I also have a "Home Workout" that I do when I cannot get to the gym and on my off-days.

Home Workout

  • Crunches
  • Pushups
  • Wrist Rollers
  • Bent-over Rows
  • Scissor Kicks

As I said, I would love to hear what you think and I will gladly take in any advice or experience. I have been weightlifting since I was a teenager, but I have never tried to do it "right" until now. So I am still learning.

Related Blog Entries

Ben Nadel's Gravatar Awesome stuff Jason! Looking forward to reading more about your Huge experiences and to motivating each other. Rock on.
# Posted By Ben Nadel | 7/6/09 1:49 PM
Seth Bienek's Gravatar Intriguing! Thanks especially for posting your routine, `cause I'm trying to refine my own. Am I to understand that you only do 3 resistance exercises during your workouts? How many sets/reps are you typically doing?
# Posted By Seth Bienek | 7/6/09 1:59 PM
Ben Nadel's Gravatar I had the same reaction when I started Huge in a Hurry; don't worry, it wipes you out!
# Posted By Ben Nadel | 7/6/09 2:03 PM
Jason Dean's Gravatar @Seth, Yes, only three. But the three compound exercise are put together to try to produce a total body workout.

For example, in my first workout:
Bar Dips - Triceps, anterior deltoids, and pectoralis
Squats - Quads, Gluts, Calves, Hamstrings, and many other muscles
Seated Cable Rows - Traps, Lats, Brachialis, biceps, pecs

All of these exercises also work stabilizer muscles.

So as you can see, from these three exercises, a LOT of work gets done.

One thing I like to do is look at the total weight lifted when doing compound exercises versus isolating exercises. When doing isolating exercises, my biggest workouts would total about 5000-9000 lbs. With compound exercises, I will get workouts between 19,000 and 30,000 lbs in the same amount of time. I had one workout that totaled 51,000 lbs.

BTW: I just added the seated cable rows to the entry. I didn't notice that I had accidentally put two pushing exercises in the same workout.
# Posted By Jason Dean | 7/6/09 2:25 PM
Jason Dean's Gravatar Oh and as for the number of sets/reps. I do what I can. I don't have a set amount, I go until I can't anymore or until I feel like I will get hurt if I do more.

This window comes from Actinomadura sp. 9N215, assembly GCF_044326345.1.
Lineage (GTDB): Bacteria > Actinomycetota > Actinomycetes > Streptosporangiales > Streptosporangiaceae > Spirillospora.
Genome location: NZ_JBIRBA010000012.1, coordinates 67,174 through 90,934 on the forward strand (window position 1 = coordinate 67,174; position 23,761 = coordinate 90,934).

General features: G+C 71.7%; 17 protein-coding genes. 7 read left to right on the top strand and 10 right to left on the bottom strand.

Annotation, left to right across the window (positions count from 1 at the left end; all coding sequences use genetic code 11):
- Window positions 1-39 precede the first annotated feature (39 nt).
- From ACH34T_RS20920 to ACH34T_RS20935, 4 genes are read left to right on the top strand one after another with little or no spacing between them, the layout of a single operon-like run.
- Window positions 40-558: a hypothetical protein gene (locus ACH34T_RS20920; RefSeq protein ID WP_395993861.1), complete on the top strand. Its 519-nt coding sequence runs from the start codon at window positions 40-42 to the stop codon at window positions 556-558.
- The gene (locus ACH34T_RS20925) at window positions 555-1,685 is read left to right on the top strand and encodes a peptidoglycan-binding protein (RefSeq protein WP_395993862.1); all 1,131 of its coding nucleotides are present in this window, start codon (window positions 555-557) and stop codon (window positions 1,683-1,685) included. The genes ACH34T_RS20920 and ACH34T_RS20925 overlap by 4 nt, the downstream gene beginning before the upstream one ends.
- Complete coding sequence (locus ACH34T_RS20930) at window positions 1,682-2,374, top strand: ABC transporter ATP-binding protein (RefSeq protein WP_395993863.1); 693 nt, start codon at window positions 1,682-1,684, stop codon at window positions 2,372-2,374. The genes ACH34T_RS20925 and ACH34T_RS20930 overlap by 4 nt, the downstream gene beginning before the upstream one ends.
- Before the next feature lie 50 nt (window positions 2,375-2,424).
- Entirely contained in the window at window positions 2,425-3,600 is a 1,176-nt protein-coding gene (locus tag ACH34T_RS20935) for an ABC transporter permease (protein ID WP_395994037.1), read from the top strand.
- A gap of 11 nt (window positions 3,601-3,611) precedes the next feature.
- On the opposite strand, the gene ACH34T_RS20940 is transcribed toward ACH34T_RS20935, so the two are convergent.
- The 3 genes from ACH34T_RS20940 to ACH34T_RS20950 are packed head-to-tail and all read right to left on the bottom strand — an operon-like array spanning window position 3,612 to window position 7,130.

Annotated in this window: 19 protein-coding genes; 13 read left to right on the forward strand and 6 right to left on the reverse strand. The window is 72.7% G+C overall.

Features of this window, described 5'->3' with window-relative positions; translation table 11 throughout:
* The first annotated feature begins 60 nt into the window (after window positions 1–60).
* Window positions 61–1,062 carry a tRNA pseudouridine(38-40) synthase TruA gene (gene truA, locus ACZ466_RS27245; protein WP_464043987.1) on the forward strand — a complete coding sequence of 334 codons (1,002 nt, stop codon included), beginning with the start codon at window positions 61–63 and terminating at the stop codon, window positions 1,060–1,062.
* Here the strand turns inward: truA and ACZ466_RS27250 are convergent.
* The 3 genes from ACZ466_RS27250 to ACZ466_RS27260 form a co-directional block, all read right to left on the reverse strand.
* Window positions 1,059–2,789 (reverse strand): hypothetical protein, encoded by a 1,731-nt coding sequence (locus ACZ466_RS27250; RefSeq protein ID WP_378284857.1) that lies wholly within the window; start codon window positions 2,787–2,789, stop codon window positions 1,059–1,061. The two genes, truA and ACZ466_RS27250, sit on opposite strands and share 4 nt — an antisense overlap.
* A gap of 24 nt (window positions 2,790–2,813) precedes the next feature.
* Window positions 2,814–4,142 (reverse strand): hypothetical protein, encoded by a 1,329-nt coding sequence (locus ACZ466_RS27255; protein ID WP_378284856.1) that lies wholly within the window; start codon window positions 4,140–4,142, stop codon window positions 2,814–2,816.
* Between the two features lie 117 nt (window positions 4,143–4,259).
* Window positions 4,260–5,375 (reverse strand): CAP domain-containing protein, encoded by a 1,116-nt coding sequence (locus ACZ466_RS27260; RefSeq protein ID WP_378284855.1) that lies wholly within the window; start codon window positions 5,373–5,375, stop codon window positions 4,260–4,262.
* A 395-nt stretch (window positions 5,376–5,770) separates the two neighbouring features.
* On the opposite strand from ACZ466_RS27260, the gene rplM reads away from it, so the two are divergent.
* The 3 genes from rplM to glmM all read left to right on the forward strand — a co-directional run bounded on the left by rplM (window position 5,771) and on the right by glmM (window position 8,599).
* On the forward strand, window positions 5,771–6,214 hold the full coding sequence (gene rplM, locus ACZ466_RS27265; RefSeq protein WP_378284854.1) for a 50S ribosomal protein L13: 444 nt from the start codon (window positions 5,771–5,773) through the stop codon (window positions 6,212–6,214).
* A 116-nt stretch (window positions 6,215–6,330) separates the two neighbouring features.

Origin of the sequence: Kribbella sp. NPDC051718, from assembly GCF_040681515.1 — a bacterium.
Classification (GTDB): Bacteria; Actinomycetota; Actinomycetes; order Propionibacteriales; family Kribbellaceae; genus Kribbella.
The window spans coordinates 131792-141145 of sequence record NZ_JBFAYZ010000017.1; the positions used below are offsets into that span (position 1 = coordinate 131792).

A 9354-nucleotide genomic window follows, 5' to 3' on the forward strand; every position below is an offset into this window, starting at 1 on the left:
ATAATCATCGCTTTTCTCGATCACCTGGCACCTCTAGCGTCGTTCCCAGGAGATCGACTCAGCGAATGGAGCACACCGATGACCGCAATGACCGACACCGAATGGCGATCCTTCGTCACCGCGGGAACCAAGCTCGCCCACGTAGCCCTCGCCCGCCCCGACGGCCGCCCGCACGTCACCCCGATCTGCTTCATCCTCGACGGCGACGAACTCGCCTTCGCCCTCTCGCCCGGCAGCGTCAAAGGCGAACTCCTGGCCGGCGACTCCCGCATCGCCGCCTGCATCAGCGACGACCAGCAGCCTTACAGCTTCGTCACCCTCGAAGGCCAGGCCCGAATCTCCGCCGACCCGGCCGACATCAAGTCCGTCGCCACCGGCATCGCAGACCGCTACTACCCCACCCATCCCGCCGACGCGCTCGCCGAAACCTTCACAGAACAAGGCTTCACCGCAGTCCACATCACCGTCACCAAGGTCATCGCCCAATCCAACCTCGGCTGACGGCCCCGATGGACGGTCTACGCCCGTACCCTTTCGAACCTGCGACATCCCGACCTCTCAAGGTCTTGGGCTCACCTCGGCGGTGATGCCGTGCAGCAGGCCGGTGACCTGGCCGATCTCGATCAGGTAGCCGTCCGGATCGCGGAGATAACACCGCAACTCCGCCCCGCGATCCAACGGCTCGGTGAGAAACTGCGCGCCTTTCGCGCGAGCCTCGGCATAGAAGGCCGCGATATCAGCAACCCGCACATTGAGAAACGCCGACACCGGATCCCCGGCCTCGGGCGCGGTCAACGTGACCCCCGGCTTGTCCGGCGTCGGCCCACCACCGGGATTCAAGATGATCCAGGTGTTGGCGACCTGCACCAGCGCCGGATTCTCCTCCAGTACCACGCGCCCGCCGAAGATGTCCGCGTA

I will try to post some of my actual workout numbers so that we can actually see my progress over time. But as an example, here is a workout I did recently.

Leg Press: 16x285, 8x375, 6x465, 6x555, 4x605, 16x375 = 20,289 lbs.
Shoulder Press: 6x195, 4x205, 4x225, 8x195, 24x105 = 6970 lbs.
Upright Rows: 8x95, 6x105, 4x115 = 1850 lbs.
# Posted By Jason Dean | 7/6/09 2:32 PM
Seth Bienek's Gravatar Thanks, Jason and Ben, this is good stuff.

I ordered the book from Amazon, so hopefully this will help me step up my game. Thanks again for the inspiration, and for sharing!
# Posted By Seth Bienek | 7/6/09 2:58 PM
Steve's Gravatar I just started a routine called P90X Home Workout/Diet Plan. I'm a week in, and It is definitely some of the hardest working out I've done in my life. If you really want to get shredded and lose weight, I would suggest you try it. The package comes with 12 DVD's and a list of recipes that improve your overall performance over a 90 day period. It was recommended to me by a personnel friend and college athlete.
# Posted By Steve | 7/7/09 10:06 AM
Jason Dean's Gravatar @Steve, I'll be interested to hear what you think about P90X. As with most things, I am skeptical of anything that makes extraordinary claims, and I would say that a system that can make you "absolutely ripped in 90 days" is making just such a claim.

As a skeptic the first thing I wonder about is the mechanism of such a workout is: HOW can it possibly do something like that? How can you get "ripped" in just 90 days? Is the body capable of such a transformation? Is it possible that this is another fad diet that is combined with a workout?

Personally, I would love to something like P90X actually work, and I am certainly not trying to bring you down or criticize the workout itself. I don't really know anything about it. But my first reaction is to be skeptical because I just cannot understand how what they claim could be possible.
# Posted By Jason Dean | 7/7/09 10:29 AM